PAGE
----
SILVER KING

NAME: Silver King
COUNTY: Pinal
ROADS: 4WD
LEGAL INFO: T1S, R12E
CLIMATE: Mild winter, hot summer
BEST TIME TO VISIT: Winter, spring, fall
COMMENTS: Privately owned. Get permission before entering.
REMAINS: Not much is left after vandals burned down the building featured on the cover of many ghost town books.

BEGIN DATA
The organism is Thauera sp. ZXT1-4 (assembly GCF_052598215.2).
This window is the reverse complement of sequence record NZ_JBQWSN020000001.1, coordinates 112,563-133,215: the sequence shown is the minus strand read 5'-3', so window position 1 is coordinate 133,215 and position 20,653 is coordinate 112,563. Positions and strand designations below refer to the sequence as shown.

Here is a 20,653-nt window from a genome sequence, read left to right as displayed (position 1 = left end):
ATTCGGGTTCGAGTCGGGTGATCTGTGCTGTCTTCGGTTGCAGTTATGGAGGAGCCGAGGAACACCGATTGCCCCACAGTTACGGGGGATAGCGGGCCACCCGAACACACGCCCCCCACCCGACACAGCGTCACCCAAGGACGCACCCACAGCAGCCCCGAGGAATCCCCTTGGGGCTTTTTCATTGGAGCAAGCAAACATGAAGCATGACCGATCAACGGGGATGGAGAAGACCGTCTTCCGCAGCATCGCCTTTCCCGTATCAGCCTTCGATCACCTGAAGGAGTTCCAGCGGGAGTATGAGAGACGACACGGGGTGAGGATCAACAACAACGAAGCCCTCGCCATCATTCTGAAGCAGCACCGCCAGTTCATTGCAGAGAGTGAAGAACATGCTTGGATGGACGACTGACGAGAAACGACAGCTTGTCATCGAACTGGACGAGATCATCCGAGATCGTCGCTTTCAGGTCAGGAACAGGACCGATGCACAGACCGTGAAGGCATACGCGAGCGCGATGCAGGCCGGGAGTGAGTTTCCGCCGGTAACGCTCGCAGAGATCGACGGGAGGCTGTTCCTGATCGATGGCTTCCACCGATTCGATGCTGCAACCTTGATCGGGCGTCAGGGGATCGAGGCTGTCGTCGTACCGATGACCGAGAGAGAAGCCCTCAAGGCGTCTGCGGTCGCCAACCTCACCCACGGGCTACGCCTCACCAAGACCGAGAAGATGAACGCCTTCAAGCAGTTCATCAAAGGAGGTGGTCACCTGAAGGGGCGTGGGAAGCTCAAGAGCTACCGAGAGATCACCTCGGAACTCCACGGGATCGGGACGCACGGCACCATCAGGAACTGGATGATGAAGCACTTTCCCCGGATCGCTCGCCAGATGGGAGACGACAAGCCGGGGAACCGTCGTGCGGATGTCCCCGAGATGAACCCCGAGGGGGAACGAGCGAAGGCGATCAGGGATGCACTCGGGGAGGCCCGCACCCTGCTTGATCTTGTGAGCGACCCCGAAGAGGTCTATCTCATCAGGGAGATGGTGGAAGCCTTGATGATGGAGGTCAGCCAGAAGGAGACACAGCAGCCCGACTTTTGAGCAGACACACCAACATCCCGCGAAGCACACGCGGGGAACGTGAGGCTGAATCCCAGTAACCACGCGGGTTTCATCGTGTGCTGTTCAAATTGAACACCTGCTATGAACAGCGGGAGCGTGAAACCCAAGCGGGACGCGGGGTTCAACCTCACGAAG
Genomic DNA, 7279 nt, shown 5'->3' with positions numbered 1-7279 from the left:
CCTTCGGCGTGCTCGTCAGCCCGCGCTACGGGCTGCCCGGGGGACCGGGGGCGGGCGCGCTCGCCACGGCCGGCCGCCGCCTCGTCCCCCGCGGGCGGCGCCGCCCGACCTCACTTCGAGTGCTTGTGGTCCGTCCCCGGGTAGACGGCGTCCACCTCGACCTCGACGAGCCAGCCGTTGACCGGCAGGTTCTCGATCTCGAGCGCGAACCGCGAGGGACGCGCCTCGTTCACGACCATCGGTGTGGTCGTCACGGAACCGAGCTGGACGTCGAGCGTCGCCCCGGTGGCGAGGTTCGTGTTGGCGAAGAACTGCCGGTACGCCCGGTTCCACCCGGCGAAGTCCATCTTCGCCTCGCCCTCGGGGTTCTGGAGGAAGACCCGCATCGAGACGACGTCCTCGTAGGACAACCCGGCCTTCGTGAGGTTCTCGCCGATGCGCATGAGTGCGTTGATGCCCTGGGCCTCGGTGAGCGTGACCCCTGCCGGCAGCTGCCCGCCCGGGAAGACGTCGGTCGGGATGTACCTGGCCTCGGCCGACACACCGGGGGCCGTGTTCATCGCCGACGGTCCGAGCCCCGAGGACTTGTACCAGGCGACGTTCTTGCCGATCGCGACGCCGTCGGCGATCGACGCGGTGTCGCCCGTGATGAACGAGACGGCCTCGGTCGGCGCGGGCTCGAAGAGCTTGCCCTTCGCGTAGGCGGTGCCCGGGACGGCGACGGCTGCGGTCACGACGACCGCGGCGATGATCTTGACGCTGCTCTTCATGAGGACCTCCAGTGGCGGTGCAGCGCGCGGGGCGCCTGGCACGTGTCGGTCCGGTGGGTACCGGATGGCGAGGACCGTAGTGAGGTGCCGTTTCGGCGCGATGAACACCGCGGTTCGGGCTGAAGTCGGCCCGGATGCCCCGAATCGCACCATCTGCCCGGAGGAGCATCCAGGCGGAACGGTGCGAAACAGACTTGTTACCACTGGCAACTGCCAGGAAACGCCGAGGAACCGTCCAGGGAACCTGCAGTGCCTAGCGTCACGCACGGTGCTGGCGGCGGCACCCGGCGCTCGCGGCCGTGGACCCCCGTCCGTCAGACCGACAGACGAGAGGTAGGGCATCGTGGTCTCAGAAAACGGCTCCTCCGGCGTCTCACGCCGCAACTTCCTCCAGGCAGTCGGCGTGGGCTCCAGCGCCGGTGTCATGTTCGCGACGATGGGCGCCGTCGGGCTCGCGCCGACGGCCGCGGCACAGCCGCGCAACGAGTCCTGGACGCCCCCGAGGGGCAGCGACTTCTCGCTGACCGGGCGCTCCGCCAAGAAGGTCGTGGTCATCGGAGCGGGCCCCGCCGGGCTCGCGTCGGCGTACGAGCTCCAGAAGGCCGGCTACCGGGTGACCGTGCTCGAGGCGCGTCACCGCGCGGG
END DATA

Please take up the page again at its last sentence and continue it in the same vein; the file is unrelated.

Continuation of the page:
Silver King's post office was established December 21, 1877 and was discontinued May 5, 1912. Silver King was discovered once, lost, then discovered again in 1875. So much ore was taken from Silver King that a milling town was constructed nearby, called Pinal. Two hotels were constructed at Silver King, which neither owner liked. One day they had a shootout to see who would monopolize the hotel business in Silver King. Both were bad shots and missed each other but it is rumored that one was forced to take his meals standing up for the next few days. In 1888 the price of silver dropped and so did the town of Silver King. Today there is not much left.